The end of the year is a time to celebrate the best of what’s come before. I wrote my Top 10 list of the best movies of 2013 for 77 Square, and its in print in Thursday’s issue and online. It was a great year for American movies. (I also talked about the best movies on Wisconsin Public Radio’s “Central Time” show Wednesday afternoon — the audio can be streamed here if you’re interested.)
But as Bret Michaels said, every rose has its thorn, and every “12 Years a Slave” has its “Paranoia.” So before we finally bid adieu to 2013, here’s a look back at the 10 worst movies of the year — the misguided, the disappointing, and the just plain terrible.
1. “A Glimpse Inside the Mind of Charles Swan III” — How can a movie made by Wes Anderson collaborator Roman Coppola and featuring Bill Murray, Jason Schwartzman, Patricia Arquette and Charlie Sheen not work? Exactly like this — “Charles Swan III” is an unqualified fiasco, with Sheen playing a smarmy graphic designer as some kind of romantic hero rather than the jerk he so plainly is. Art design substitutes for plot, character and emotion.
2. “Paranoia” — Put Harrison Ford and Gary Oldman in a high-tech thriller and you maybe got something right? Not if they’re background in favor of bland hunk Liam Hemsworth, unconvincingly playing a whiz kid caught in the middle of some corporate skullduggery over a next-gen smartphone. Shoddily assembled from parts of better movies, it’s like a knockoff you’d buy on the street — an “IPhoen 5.”
3. “Getaway” — Ethan Hawke made one of the best movies in the summer with “Before Midnight,” so he balances things out with this cruddy car-chase movie, with Selena Gomez spectacularly unconvincing in the passenger seat as a foul-mouthed hoodrat. The action is terribly staged and edited, except for one beautiful, two-minute tracking shot that tantalizingly suggests what might have been.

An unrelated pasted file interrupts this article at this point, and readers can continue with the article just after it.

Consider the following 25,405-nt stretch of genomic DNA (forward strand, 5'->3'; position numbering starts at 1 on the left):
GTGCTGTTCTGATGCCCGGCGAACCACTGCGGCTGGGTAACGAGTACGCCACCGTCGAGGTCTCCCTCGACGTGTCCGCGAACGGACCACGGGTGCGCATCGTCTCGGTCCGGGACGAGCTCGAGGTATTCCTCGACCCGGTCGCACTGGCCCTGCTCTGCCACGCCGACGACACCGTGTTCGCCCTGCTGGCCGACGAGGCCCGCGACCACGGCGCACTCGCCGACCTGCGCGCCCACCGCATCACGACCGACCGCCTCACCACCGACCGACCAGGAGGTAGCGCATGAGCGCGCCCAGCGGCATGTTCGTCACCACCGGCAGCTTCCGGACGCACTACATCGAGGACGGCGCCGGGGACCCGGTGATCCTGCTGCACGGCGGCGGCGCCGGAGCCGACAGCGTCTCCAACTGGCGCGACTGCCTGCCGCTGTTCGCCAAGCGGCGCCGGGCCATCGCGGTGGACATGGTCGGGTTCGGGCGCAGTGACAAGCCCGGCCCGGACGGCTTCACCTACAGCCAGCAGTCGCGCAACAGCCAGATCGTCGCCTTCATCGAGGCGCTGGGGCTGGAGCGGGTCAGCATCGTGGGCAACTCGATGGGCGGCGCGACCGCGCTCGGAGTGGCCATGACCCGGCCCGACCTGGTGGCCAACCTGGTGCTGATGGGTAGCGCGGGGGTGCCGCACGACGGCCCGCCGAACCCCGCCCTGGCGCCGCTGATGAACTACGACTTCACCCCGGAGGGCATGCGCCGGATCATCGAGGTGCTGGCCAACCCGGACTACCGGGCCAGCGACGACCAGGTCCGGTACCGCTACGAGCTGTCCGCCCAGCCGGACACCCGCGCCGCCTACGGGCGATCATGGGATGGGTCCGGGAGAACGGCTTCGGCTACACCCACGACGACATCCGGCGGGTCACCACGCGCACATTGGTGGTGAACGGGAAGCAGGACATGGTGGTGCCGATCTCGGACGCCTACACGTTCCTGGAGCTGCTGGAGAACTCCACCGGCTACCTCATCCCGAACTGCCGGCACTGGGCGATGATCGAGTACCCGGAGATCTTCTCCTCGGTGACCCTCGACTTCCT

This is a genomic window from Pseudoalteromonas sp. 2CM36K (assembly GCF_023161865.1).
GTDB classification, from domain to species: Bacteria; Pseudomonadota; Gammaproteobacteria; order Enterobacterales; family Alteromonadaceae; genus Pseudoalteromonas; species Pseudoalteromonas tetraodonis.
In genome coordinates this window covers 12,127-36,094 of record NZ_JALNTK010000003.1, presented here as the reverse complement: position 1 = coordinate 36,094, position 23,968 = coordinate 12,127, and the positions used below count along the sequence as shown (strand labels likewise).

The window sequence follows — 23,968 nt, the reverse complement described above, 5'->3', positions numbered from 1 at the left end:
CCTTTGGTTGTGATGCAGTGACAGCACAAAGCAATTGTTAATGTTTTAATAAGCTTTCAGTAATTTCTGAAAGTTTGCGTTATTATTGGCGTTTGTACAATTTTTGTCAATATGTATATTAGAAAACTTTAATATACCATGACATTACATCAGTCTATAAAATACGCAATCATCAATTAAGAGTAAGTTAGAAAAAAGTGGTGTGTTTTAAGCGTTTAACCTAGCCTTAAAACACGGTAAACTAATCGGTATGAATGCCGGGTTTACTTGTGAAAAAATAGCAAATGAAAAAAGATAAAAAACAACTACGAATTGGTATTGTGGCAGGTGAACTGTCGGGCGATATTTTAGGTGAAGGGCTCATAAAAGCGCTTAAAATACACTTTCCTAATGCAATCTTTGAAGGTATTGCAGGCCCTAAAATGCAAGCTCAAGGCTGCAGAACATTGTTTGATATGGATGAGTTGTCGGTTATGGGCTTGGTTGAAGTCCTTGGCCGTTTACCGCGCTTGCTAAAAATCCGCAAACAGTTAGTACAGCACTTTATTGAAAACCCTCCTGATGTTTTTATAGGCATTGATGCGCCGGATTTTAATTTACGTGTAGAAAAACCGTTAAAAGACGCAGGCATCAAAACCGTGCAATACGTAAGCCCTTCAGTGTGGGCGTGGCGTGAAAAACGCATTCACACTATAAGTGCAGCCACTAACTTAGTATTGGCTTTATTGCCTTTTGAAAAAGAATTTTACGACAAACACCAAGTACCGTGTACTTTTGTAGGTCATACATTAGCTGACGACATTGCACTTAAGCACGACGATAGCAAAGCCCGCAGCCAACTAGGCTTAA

4. “Oz the Great and Powerful” — Of course it doesn’t measure up to the original “Wizard of Oz.” What’s surprising is that this “Oz” isn’t even as good as “Jack the Giant Slayer,” a wan cash grab prequel that features a lot of visual effects for no real purpose, a sleepwalking James Franco in the title role, and Zach Braff as a flying monkey.
5. “Elysium” — After Neill Blomkamp’s great sci-fi allegory “District 9,” it was just sad to see him fall so short in his big-budget outing, mishandling a potentially resonant metaphor about class inequality in the mix of an overplotted, overwrought and strangely hyper-violent action thriller.
6. “The Host” — Well, we can’t all be “Twilight.” This adaption of Stephenie Meyer’s standalone thriller about an alien invasion had plenty of moments of unintentional comedy, as a plucky teenage girl and the alien controlling her mind vyed for the same fella.
7. “Jack the Giant Slayer” — Nobody was asking for a “Jack and the Beanstalk” for older kids, but we got one anyway, a visual-effects heavy plodder that had little of the narrative or visual wit you’d expect from a movie in which magic beans play a key role.
8. “The Internship” — This was just kind of sad, watching “Wedding Crashers” Vince Vaughn and Owen Wilson deliberately tame themselves for a polite feature-length ad for Google.
9. “The Canyons” — A lot about Paul Schrader’s movie is terrible, starting with Bret Easton Ellis’ smug screenplay and ending with porn star James Deen’s preening lead performance. But it is almost saved by, of all people, Lindsay Lohan, whose live-wire performance shows she’s still got the gift when she chooses to deploy it.
10. “Passion“ — Brian De Palma’s ode to Brian De Palma was ostensibly a remake of the French thriller “Love Crime,” but mainly an excuse for him to indulge his favorite cinematic tropes without fear of whether they made any sense or not. Twin sisters, surveillance cameras, dream sequences — it was all there, but darned if I can figure out why.
To answer the question in your #1 selection: ‘When the casting director forgets to call Nic Cage, too.’
I dunno… we kinda liked “Jack the Giant Slayer.”